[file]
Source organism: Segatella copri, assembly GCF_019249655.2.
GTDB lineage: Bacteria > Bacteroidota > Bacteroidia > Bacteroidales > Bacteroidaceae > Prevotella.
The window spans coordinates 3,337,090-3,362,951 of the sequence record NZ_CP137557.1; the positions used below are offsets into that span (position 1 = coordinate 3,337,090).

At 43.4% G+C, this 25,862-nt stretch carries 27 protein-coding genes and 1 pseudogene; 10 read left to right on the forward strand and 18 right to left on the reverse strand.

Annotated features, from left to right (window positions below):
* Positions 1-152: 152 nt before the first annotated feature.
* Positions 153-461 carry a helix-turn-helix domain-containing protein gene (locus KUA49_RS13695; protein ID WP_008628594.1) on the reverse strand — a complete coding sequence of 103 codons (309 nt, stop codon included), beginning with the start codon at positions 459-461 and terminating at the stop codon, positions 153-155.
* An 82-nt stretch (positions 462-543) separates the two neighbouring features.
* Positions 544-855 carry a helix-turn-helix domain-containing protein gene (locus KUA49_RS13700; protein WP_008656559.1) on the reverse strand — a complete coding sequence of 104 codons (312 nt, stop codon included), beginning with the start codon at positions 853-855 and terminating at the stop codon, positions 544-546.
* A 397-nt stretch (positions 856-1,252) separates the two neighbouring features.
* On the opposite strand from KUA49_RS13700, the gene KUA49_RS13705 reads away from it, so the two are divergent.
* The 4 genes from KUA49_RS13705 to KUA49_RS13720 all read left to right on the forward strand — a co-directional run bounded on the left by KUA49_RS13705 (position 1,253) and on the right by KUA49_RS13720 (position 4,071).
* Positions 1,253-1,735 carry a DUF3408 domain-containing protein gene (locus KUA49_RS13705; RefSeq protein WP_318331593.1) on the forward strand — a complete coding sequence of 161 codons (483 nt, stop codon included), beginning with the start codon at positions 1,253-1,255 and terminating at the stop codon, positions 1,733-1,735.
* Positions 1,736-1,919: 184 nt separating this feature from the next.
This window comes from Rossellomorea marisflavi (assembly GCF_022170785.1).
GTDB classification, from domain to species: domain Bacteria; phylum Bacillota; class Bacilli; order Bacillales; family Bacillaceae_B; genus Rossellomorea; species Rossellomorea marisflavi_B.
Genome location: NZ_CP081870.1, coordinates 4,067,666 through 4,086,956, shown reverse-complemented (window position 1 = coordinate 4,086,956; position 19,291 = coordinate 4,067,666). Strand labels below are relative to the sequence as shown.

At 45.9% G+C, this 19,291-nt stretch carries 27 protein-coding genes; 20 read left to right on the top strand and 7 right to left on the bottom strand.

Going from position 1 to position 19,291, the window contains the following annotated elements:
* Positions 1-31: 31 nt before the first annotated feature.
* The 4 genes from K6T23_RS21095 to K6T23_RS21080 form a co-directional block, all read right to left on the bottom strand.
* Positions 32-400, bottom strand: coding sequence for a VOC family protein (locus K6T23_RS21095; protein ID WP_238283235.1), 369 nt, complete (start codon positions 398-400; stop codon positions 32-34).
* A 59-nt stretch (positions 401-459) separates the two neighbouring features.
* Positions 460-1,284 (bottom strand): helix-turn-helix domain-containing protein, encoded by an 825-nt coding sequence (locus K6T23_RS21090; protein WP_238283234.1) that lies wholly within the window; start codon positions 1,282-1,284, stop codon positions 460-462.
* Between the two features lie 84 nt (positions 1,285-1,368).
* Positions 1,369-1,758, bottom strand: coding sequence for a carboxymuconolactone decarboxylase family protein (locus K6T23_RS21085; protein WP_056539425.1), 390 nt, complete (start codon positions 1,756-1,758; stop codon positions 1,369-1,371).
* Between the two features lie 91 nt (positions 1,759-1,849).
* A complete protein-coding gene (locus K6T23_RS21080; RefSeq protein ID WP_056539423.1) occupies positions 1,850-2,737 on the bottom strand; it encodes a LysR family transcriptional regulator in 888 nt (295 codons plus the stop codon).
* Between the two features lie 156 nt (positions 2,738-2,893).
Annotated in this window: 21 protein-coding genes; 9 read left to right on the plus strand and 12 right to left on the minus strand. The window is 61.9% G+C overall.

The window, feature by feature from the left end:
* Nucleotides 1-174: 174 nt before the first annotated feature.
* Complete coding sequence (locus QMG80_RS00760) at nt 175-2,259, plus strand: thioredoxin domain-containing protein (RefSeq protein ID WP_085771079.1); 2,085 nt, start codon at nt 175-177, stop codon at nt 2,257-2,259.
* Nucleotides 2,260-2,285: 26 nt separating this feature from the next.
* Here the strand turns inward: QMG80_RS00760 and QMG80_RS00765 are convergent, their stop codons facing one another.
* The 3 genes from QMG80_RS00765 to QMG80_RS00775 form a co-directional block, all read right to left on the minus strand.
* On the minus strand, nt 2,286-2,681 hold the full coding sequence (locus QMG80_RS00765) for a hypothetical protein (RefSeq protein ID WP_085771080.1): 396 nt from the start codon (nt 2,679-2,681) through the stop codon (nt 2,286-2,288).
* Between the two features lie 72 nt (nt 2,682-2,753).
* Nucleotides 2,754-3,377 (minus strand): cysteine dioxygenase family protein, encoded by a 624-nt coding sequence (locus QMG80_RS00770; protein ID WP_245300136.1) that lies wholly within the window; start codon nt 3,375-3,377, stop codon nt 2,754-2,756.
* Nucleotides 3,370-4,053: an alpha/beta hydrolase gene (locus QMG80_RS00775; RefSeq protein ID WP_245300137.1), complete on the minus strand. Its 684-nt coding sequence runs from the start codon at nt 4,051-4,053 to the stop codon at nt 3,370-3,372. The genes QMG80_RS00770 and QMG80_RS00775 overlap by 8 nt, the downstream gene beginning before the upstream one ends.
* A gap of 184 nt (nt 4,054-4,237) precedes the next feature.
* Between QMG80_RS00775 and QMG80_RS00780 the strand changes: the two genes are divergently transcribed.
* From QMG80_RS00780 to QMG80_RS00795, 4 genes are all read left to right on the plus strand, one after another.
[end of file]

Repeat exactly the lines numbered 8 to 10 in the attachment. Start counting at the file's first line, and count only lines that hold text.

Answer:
* An 82-nt stretch (positions 462-543) separates the two neighbouring features.
* Positions 544-855 carry a helix-turn-helix domain-containing protein gene (locus KUA49_RS13700; protein WP_008656559.1) on the reverse strand — a complete coding sequence of 104 codons (312 nt, stop codon included), beginning with the start codon at positions 853-855 and terminating at the stop codon, positions 544-546.
* A 397-nt stretch (positions 856-1,252) separates the two neighbouring features.